Cellular effects after exposure to mixed beams of ionizing radiation

University dissertation from Stockholm : Department of Genetics, Microbiology and Toxicology, Stockholm University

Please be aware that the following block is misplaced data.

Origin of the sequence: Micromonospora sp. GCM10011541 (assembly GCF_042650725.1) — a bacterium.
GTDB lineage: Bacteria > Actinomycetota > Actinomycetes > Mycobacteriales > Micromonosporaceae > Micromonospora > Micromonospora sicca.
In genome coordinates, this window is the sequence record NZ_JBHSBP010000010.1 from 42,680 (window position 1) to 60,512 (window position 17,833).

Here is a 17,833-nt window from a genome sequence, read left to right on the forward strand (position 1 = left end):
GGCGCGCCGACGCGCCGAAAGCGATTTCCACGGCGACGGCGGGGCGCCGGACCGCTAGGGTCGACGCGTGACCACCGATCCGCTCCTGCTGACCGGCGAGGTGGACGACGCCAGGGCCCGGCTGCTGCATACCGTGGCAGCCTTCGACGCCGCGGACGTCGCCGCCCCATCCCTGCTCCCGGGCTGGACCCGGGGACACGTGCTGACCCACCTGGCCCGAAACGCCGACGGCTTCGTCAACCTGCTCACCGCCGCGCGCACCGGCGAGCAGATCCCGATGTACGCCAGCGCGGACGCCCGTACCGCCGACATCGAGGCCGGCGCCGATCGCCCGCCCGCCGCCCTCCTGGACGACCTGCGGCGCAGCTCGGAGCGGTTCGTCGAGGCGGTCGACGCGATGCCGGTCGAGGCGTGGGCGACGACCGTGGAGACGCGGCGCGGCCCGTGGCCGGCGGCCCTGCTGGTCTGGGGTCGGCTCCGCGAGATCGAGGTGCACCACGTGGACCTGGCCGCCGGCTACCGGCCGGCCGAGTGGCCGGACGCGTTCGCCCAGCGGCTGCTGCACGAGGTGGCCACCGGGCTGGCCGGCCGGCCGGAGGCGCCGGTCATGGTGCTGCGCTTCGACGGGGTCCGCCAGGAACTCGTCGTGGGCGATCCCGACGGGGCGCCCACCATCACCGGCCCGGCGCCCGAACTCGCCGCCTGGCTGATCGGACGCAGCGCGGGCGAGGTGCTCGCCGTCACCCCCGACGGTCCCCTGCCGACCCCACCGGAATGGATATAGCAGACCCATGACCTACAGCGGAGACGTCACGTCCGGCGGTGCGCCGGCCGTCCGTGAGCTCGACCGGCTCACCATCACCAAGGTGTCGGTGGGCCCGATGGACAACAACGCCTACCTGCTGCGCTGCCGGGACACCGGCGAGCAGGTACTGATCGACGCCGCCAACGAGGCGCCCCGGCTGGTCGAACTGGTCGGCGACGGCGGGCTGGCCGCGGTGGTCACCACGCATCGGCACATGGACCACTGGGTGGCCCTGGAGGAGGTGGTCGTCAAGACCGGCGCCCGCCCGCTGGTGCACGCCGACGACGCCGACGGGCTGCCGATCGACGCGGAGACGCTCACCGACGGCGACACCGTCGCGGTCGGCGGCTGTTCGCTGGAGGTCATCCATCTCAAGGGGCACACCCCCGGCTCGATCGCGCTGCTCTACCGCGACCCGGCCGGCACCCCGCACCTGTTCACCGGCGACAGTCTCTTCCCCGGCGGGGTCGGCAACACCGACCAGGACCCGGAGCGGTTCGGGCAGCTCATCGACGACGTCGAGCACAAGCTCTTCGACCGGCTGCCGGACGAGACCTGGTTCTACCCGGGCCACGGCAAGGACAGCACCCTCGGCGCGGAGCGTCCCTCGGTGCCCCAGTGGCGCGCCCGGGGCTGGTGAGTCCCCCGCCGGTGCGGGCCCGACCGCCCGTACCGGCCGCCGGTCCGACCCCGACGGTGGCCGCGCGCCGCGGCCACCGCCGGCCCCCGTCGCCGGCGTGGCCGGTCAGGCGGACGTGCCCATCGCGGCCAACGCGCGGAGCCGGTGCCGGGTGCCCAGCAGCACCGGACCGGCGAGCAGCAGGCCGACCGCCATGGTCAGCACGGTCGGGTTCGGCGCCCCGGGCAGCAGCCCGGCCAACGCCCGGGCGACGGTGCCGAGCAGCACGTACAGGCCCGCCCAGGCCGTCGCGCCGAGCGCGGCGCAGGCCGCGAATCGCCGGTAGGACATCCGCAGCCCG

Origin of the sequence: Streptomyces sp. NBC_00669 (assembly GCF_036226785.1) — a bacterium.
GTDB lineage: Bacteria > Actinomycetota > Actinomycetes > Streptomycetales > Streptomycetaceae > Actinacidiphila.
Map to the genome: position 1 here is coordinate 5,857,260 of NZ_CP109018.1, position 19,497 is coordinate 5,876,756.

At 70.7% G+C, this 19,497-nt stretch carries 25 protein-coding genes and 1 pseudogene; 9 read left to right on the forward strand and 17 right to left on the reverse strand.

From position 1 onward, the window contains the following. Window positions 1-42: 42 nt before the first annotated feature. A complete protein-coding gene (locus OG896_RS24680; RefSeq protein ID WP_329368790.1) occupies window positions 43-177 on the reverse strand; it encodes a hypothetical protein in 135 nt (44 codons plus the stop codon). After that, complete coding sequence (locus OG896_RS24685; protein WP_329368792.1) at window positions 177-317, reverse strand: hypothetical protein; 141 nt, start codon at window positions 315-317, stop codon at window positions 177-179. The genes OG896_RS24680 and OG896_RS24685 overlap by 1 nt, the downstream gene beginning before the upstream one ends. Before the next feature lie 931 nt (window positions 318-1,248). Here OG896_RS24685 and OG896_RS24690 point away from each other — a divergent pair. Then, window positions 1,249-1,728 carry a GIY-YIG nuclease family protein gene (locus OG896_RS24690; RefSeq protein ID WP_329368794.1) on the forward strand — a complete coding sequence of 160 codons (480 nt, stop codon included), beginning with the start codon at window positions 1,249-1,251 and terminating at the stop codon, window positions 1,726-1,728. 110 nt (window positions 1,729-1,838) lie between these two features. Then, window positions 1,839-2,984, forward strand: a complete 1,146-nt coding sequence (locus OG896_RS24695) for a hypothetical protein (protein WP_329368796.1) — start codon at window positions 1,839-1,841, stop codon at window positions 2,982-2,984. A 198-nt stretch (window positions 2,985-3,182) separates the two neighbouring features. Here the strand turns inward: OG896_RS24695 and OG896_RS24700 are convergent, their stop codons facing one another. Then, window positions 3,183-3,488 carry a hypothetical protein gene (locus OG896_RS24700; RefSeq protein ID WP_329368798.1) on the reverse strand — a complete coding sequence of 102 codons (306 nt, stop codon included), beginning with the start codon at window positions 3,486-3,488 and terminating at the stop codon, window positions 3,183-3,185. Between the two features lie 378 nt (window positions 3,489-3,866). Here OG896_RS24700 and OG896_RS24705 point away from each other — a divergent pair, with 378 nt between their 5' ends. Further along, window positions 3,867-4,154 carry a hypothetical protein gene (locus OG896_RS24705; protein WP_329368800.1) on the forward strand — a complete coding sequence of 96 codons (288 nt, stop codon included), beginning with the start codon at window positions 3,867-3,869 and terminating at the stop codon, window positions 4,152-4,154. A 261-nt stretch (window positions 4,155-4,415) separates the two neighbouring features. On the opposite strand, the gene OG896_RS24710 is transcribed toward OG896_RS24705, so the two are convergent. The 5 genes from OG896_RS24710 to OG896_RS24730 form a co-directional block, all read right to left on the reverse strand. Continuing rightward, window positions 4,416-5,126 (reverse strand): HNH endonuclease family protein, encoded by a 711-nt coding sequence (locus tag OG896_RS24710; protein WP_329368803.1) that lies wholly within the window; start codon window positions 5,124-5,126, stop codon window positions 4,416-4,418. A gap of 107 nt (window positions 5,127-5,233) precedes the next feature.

Abstract: Mixed beams of ionizing radiation in our environment originate from space, the bedrock and our own houses. Radiotherapy patients treated with boron neutron capture therapy or with high energy photons are also exposed to mixed beams of gamma radiation and neutrons. Earlier investigations have reported additivity as well as synergism (a greater than additive response) when combining radiations of different linear energy transfer. However, the outcome seemed to be dependent on the experimental setup, especially the order of irradiation and the temperature at exposure.A unique facility allowing simultaneously exposure of cells to X-rays and 241Am alpha particles at 37 ºC was constructed and characterized at the Stockholm University (Paper I). To investigate the cytogenetic response to mixed beam irradiation (graded doses of alpha particles, X-rays or a mixture of both) several different cell types were utilized. AA8 Chinese Hamster Ovary cells were analyzed for clonogenic survival (Paper I), human peripheral blood lymphocytes were analyzed for micronuclei and chromosomal aberrations (Paper II and Paper III respectively) and VH10 normal human fibroblasts were scored for gamma-H2AX foci (Paper IV).For clonogenic survival, mixed beam results were additive, while a significant synergistic effect was observed for micronuclei and chromosomal aberrations. The micronuclei dose responses were linear, and a significant synergistic effect was present at all investigated doses. From the analysis of micronuclei distributions we speculated that the synergistic effect was due to an impaired repair of X-ray induced DNA damage, a conclusion that was supported by chromosomal aberration results. Gamma-H2AX foci dose responses were additive 1 h after exposure, but the kinetics indicated that the presence of low LET-induced damage engages the DNA repair machinery, leading to a delayed repair of the more complex DNA damage induced by alpha particles. These conclusions are not necessary contradictory since fast repair does not necessarily equal correct repair. Taken together, the observed synergistic effects indicate that the risks of stochastic effects from mixed beam exposure may be higher than expected from adding the individual dose components.